CreateSpace Independent Publishing Platform

Algerian Memories: A bicycle tour over the Atlas to the Sahara

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ISBN: 9781539691242
Publisher: CreateSpace Independent Publishing Platform
Publication Date: 2016-10-22
Number of pages: 80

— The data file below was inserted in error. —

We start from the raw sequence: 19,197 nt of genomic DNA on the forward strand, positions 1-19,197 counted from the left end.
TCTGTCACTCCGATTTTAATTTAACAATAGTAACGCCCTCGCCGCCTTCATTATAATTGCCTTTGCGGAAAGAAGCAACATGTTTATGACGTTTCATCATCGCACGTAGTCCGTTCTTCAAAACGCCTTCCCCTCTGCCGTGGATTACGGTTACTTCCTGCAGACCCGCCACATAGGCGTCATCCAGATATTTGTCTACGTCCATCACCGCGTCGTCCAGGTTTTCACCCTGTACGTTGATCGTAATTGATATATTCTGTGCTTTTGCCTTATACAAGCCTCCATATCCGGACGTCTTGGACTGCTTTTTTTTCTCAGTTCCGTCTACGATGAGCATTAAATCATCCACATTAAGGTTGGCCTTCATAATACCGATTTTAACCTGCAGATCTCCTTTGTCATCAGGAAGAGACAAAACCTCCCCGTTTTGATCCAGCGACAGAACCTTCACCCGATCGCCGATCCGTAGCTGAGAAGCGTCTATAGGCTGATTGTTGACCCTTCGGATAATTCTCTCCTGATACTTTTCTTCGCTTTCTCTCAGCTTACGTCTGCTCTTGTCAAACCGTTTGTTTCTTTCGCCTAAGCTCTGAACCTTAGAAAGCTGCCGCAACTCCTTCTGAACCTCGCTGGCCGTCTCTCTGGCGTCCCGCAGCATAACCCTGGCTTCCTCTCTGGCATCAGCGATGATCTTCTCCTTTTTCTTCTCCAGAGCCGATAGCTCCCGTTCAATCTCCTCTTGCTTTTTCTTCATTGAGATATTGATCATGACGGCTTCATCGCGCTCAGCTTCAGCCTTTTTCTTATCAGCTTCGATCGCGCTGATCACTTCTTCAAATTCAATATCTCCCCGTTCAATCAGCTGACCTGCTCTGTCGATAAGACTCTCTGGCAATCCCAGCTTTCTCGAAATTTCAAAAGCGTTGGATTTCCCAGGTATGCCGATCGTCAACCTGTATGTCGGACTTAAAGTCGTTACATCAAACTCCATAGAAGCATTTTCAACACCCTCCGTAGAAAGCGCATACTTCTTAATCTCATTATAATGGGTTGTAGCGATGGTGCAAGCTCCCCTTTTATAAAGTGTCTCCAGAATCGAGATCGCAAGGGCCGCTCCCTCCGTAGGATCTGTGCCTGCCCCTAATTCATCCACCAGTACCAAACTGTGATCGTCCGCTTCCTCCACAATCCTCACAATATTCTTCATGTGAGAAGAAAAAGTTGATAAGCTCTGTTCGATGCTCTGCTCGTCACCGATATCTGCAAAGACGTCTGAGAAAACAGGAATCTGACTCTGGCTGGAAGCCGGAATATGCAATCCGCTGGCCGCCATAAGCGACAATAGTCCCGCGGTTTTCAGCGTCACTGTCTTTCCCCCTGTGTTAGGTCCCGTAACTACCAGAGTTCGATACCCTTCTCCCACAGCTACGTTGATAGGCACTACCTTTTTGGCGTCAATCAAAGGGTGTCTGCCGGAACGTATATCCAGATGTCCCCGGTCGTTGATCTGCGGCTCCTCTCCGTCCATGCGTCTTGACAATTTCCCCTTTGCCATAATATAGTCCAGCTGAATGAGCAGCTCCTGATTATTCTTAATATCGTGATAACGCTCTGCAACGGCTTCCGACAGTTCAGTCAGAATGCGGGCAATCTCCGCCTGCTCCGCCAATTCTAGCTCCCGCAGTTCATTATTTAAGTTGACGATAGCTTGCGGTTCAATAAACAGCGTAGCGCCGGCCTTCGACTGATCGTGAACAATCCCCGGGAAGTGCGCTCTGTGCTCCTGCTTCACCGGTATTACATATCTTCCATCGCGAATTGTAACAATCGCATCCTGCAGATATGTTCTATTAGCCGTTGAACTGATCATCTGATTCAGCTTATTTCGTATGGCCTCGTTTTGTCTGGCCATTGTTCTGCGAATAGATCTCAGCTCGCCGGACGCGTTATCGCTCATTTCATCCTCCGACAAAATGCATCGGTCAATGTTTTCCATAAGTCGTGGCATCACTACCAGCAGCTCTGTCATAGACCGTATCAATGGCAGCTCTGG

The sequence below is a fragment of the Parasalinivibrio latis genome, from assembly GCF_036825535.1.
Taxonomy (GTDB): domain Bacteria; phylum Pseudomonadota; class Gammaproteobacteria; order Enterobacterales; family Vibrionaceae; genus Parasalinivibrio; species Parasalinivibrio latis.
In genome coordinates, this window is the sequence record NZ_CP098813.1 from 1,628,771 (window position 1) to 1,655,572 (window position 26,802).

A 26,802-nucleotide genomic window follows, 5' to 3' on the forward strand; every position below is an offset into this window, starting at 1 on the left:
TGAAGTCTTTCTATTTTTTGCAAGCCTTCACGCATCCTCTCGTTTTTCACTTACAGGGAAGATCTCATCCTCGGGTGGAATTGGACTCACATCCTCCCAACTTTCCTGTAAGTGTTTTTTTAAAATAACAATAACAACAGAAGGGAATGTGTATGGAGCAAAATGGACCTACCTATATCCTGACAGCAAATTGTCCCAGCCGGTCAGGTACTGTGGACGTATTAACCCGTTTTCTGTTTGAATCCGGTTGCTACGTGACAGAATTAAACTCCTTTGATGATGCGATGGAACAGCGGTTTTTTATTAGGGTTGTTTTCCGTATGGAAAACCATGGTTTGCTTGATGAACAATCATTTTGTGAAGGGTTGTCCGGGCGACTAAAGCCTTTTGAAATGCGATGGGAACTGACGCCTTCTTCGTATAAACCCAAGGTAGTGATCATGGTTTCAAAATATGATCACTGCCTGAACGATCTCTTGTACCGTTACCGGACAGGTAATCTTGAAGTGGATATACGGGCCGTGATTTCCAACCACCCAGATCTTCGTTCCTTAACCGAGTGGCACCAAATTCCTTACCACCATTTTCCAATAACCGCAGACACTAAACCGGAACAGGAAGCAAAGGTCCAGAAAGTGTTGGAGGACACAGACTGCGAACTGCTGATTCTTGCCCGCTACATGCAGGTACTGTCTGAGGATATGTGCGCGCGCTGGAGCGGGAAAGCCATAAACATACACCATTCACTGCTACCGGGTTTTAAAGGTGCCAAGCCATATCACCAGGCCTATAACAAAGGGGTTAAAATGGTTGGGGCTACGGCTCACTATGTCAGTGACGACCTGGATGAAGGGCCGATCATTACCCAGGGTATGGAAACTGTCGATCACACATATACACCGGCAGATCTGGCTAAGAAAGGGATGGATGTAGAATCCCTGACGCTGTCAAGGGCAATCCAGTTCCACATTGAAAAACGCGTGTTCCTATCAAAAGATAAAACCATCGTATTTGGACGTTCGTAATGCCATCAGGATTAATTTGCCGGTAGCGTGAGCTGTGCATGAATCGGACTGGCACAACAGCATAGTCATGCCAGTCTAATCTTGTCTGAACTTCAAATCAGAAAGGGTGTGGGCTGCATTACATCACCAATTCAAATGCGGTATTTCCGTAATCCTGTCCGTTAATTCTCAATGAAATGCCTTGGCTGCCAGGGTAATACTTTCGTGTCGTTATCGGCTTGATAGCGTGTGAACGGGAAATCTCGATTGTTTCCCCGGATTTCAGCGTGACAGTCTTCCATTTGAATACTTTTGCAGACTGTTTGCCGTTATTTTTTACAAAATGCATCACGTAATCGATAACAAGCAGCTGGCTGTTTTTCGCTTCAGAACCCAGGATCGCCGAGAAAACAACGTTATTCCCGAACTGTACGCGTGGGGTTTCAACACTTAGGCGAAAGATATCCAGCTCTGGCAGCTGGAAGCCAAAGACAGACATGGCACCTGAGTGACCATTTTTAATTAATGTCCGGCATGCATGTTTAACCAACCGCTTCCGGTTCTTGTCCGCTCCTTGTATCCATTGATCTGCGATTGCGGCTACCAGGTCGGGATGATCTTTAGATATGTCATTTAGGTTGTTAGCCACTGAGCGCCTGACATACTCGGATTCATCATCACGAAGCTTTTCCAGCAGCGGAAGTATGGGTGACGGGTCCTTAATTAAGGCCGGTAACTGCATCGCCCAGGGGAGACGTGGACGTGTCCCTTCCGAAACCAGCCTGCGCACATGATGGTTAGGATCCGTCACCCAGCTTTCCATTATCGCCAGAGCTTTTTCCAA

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Fanny Bullock Workman (January 8, 1859 – January 22, 1925) was an American geographer, cartographer, explorer, travel writer, and mountaineer, notably in the Himalayas. She was one of the first female professional mountaineers; she not only explored but also wrote about her adventures. She set several women's altitude records, published eight travel books with her husband, and championed women's rights and women's suffrage. Born to a wealthy family, Workman was educated in the finest schools available to women and traveled in Europe. Her marriage to William Hunter Workman cemented these advantages, and, after being introduced to climbing in New Hampshire, Fanny Workman traveled the world with him. They were able to capitalize on their wealth and connections to voyage around Europe, North Africa, and Asia. The couple had two children, but Fanny Workman was not a motherly type; they left their children in schools and with nurses, and Workman saw herself as a New Woman who could equal any man. The Workmans began their travels with bicycle tours of Switzerland, France, Italy, Spain, Algeria and India. They cycled thousands of miles, sleeping wherever they could find shelter. They wrote books about each trip and Fanny frequently commented on the state of the lives of women that she saw. Their early bicycle tour narratives were better received than their mountaineering books. At the end of their cycling trip through India, the couple escaped to the Western Himalaya and the Karakoram for the summer months, where they were introduced to high-altitude climbing. They returned to this then-unexplored region eight times over the next 14 years. Despite not having modern climbing equipment, the Workmans explored several glaciers and reached the summit of several mountains, eventually reaching 23,000 feet (7,000 m) on Pinnacle Peak, a women's altitude record at the time. They organized multiyear expeditions but struggled to remain on good terms with the local labor force. Coming from a position of American privilege and wealth, they failed to understand the position of the native workers and had difficulty finding and negotiating for reliable porters. After their trips to the Himalaya, the Workmans gave lectures about their travels. They were invited to learned societies; Fanny Workman became the first American woman to lecture at the Sorbonne and the second to speak at the Royal Geographical Society. She received many medals of honor from European climbing and geographical societies and was recognized as one of the foremost climbers of her day. She demonstrated that a woman could climb in high altitudes just as well as a man and helped break down the gender barrier in mountaineering. In June 16, 1882 married William Hunter Workman, a man 12 years her senior. He was also from a wealthy and educated family, having attended Yale and having received his medical training at Harvard. In 1884 they had a daughter, Rachel. William introduced Fanny to climbing after their marriage, and together they spent many summers in the White Mountains in New Hampshire; here she summited Mount Washington (6,293 feet or 1,918 metres) several times. Climbing in the Northeastern United States allowed Fanny to develop her abilities together with other women. Unlike European clubs, American climbing clubs in the White Mountains allowed women to be members and encouraged women to climb. They promoted a new vision of the American woman, one who was both domestic and athletic, and Workman took to this image with enthusiasm. By 1886, women sometimes outnumbered men on hiking expeditions in New England. In her paper on the gender dynamics of climbing in the region, Jenny Ernie-Steighner states that this formative experience shaped Workman's commitment to women's rights, pointing out that "no other well-known international mountaineers of the time, male or female, spoke as openly and fervently about women's rights".

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